6,994 people were detained
in the six months after the military coup on February 1, 2021.

These are their names.

Source: Assistance Association for Political Prisoners (AAPP)

Source: Assistance Association for Political Prisoners (AAPP)

Detainees are held in jails and army compounds across Myanmar.

101 East tracked down three protesters who claim they were interrogated at a military facility in Shwepyitha township.

They say people were tortured inside a secret facility while they were there.

For safety reasons, their testimony is being read by actors.

This is the army compound and the main entrance.

Forensic Architecture, an investigative research agency at the University of London,
helped us find and recreate the facility with evidence gathered by 101 East.

They say they were held for days and interrogated.


A growing body of evidence, posted online,
suggests that people are being tortured and dying in custody.

Slide to reveal their stories.

When Khin Maung Latt was prepared for burial, large amounts of blood came away from his body.

Witnesses claim they saw suspicious bruises and injuries on his head, waist and ear.

Sithu Maung was elected as an MP for the party that was overthrown in the coup.

101 East spoke to a mother whose daughter was detained in the Shwepyitha interrogation centre.

Her daughter was detained in April after an explosion in her township killed one soldier
and wounded several others.

That evening, authorities searched her daughter’s house
and alleged they found homemade weapons.

A few days later, her battered face was shown on state media.

Speaking anonymously, the mother says she last saw her daughter
before she was taken from a police station.

She is now in Insein Prison.

My daughter turned around and looked at me.
And that's when I saw that her face was really big and swollen.
She needed assistance walking. She was very unstable and slow.

I hope she doesn't have to spend a lot of time in the four walls.
I'm really worried about her wellbeing. I don't think she will get any medication in those places."


Myanmar’s ruling military declined to comment about their conduct during the crackdown.

But some soldiers have defected and are speaking out against the regime.

Lin Htet Aung rose to the rank of captain and served in the military for 13 years.

He says the army is like a cult and soldiers are brainwashed to hate the civilian government.


In Southeast Asia, a region known for political upheaval, Myanmar has a long and troubled history.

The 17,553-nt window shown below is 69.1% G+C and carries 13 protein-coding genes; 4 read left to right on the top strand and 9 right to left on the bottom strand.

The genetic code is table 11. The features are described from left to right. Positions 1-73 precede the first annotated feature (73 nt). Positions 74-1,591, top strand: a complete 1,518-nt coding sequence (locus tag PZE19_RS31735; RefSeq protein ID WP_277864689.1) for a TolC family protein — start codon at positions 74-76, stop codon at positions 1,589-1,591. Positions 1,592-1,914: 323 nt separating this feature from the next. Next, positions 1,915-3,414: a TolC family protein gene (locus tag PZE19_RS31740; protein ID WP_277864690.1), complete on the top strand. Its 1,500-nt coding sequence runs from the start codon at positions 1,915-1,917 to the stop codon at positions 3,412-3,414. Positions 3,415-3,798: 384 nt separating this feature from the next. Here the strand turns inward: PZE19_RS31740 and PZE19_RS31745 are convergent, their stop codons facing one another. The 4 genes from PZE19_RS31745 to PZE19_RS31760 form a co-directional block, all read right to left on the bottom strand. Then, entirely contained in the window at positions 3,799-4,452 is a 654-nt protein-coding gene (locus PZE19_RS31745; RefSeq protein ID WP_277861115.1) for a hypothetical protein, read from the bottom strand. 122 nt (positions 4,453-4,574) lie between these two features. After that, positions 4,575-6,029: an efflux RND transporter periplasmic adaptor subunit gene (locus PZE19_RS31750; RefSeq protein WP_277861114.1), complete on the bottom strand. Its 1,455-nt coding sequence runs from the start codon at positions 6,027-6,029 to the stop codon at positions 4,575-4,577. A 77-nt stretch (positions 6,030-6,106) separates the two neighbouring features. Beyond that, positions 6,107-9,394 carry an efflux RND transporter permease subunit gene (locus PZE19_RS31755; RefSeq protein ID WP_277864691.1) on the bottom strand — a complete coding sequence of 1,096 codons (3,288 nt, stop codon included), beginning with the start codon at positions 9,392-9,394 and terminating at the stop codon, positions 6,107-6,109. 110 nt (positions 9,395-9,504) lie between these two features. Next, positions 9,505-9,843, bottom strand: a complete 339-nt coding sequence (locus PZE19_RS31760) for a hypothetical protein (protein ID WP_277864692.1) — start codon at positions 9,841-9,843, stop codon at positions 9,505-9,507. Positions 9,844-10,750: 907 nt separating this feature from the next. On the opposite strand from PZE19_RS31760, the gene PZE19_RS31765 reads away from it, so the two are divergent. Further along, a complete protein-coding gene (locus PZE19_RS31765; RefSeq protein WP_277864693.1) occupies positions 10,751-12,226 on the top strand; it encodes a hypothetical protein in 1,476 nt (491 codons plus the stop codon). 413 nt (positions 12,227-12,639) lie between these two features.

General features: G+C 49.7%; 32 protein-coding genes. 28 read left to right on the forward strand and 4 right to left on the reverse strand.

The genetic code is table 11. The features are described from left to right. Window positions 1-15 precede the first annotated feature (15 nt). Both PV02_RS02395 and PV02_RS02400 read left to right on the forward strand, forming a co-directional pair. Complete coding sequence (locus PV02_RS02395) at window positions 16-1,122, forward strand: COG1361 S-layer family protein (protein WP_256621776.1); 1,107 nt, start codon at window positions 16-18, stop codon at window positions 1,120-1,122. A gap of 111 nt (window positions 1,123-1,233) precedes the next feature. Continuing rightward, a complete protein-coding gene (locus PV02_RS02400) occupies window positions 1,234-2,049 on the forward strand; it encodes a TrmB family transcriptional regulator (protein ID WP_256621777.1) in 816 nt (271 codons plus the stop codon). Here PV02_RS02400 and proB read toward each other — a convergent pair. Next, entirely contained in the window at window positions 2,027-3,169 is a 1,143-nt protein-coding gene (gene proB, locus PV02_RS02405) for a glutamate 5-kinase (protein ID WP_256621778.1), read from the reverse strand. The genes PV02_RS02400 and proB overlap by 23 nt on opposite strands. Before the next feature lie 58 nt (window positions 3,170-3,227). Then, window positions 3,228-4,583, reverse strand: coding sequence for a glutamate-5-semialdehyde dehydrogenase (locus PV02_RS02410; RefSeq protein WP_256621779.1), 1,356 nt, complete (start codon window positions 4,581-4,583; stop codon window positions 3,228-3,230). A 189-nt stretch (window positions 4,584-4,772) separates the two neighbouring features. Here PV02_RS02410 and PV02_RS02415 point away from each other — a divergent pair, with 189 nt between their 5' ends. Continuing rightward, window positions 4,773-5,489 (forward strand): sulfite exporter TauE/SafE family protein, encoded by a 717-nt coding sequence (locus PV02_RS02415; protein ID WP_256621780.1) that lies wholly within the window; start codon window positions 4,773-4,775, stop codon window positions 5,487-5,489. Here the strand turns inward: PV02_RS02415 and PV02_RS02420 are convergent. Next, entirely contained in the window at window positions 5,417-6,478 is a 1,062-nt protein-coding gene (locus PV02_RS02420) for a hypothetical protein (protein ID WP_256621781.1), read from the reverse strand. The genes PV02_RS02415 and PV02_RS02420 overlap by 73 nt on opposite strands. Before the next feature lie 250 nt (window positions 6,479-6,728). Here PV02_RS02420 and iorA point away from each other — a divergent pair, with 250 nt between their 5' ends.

Civil unrest hotspots across Southeast Asia between February and July, 2021.
Source: ACLED

After gaining independence from Britain in 1948,
Myanmar was ruled by military regimes for five decades.

Civilian dissent has repeatedly been met with crackdowns.

Hopes for democratic reform rose in 2011,
with the transfer of power to a military-backed civilian government.

Democracy icon Aung San Suu Kyi led her party,
the National League for Democracy (NLD), to victory in the 2015 election.

But on February 1, 2021, just three months after the NLD won a second term,
the army seized power again.

They claimed the poll was rigged, a claim dismissed by international observers.

Senior leaders of the deposed government, including Aung San Suu Kyi, were arrested and jailed.

The coup sparked nationwide protests.

Civil servants went on strike.

Hein was one of the young demonstrators who brought the nation to a standstill.

Their bravery was soon met with bullets.

Tear gas billowed through the streets.

The military imposed a state of emergency, shut down the internet
and banned gatherings of more than five people.

But it did not silence the public’s anger.

940 people were killed in the six months after the coup,
according to the Assistance Association for Political Prisoners.


The violence and threat of arrest have forced many into hiding across Myanmar.

Politicians and protesters are among those fleeing the authorities.

Sithu Maung is one of them.

His father was detained by the police soon after his campaign manager Khin Maung Latt
died mysteriously in custody.

With the crackdown showing no signs of abating,
civilians have vowed to keep fighting for democracy, whatever the cost.